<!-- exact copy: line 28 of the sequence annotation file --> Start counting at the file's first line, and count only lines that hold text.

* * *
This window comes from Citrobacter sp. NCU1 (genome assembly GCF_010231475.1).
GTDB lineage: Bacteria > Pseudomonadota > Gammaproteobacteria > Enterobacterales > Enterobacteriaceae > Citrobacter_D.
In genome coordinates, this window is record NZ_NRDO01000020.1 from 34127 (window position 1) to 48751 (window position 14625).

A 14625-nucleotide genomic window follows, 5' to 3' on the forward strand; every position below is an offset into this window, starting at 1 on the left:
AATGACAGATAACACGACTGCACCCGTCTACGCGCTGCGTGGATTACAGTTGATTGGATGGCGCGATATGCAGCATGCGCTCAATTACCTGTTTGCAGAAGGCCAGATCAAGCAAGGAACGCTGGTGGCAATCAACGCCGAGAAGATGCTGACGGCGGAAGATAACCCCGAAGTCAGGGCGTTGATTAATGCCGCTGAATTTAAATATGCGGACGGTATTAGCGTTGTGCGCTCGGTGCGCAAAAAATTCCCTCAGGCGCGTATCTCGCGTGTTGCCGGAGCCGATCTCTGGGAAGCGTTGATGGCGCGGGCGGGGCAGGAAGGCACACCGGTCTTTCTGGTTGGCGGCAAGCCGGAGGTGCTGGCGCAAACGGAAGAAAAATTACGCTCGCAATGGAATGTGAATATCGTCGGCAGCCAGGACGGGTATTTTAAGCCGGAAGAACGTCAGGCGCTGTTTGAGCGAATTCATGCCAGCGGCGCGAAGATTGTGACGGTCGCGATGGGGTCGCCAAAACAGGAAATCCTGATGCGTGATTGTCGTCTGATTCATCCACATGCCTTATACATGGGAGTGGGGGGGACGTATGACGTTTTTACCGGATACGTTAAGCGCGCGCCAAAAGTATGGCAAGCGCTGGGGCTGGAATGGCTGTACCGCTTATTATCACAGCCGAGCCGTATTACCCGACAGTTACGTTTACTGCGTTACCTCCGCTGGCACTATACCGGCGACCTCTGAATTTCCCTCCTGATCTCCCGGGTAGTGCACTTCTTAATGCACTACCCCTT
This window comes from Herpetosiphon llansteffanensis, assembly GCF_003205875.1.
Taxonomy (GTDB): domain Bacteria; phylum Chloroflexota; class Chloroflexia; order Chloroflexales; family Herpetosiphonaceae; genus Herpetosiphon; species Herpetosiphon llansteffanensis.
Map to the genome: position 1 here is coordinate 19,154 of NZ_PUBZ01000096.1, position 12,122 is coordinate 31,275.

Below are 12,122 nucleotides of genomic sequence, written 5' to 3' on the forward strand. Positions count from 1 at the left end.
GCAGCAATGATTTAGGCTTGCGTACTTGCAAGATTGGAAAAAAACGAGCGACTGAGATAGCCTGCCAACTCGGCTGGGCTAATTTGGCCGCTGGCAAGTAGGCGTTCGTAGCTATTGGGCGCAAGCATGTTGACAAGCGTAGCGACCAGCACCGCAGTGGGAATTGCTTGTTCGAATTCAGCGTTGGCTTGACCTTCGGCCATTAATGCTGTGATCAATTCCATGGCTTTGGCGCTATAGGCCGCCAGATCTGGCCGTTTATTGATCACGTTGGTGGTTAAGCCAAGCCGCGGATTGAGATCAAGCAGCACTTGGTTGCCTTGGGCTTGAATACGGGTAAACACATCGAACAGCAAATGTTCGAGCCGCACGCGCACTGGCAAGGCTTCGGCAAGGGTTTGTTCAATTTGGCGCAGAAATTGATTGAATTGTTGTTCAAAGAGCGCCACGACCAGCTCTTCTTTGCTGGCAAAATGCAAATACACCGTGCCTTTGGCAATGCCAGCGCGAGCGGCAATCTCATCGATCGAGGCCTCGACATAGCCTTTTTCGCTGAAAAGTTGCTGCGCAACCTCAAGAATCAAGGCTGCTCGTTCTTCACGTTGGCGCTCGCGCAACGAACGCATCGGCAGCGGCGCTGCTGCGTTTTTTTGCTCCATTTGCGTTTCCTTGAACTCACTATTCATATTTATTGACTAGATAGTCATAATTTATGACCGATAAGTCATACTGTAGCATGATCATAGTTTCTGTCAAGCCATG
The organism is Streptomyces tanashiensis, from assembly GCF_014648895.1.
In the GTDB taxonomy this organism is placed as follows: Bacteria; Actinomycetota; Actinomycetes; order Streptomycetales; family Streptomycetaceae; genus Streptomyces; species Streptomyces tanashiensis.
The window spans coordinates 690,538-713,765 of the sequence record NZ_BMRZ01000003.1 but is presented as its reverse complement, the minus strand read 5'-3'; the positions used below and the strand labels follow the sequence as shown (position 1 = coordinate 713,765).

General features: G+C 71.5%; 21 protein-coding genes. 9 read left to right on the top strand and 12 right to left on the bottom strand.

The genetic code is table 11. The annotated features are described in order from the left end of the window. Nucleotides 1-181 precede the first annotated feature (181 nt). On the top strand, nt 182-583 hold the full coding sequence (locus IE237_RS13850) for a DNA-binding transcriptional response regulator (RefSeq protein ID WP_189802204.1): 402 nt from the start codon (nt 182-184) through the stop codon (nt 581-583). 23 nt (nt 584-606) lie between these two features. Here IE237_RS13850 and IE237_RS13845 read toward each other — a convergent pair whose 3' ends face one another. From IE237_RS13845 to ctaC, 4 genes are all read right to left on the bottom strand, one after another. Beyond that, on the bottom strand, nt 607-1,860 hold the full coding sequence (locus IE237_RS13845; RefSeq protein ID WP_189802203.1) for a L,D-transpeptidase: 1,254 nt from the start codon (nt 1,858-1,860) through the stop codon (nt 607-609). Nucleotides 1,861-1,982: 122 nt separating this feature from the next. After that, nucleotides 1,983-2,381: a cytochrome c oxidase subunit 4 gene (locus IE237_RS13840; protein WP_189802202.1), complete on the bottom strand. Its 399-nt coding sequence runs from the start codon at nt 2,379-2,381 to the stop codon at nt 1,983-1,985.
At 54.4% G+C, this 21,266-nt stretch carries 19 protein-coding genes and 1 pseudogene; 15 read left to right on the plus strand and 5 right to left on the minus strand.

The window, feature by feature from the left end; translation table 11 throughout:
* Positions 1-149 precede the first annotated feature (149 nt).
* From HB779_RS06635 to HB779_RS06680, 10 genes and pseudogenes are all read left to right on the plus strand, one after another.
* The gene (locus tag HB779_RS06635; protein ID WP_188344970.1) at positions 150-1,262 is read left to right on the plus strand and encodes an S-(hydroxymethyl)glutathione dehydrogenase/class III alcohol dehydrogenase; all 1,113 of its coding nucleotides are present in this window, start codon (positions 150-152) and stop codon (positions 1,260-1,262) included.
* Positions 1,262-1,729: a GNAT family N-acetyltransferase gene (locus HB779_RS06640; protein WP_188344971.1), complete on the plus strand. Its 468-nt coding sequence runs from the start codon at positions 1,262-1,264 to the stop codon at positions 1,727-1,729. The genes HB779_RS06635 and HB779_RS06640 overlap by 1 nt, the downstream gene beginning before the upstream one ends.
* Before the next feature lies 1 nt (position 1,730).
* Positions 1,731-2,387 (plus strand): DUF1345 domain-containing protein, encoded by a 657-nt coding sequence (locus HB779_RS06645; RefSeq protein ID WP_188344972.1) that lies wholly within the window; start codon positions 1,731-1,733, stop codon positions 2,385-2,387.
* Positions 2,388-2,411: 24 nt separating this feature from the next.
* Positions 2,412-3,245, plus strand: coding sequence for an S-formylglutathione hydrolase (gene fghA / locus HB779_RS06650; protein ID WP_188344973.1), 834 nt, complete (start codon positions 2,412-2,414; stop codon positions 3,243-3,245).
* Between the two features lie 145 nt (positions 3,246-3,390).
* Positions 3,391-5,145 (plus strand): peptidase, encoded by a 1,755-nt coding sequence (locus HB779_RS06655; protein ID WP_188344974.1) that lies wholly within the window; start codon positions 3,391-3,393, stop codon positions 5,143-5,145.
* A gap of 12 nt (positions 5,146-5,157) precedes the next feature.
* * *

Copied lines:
* A gap of 12 nt (positions 5,146-5,157) precedes the next feature.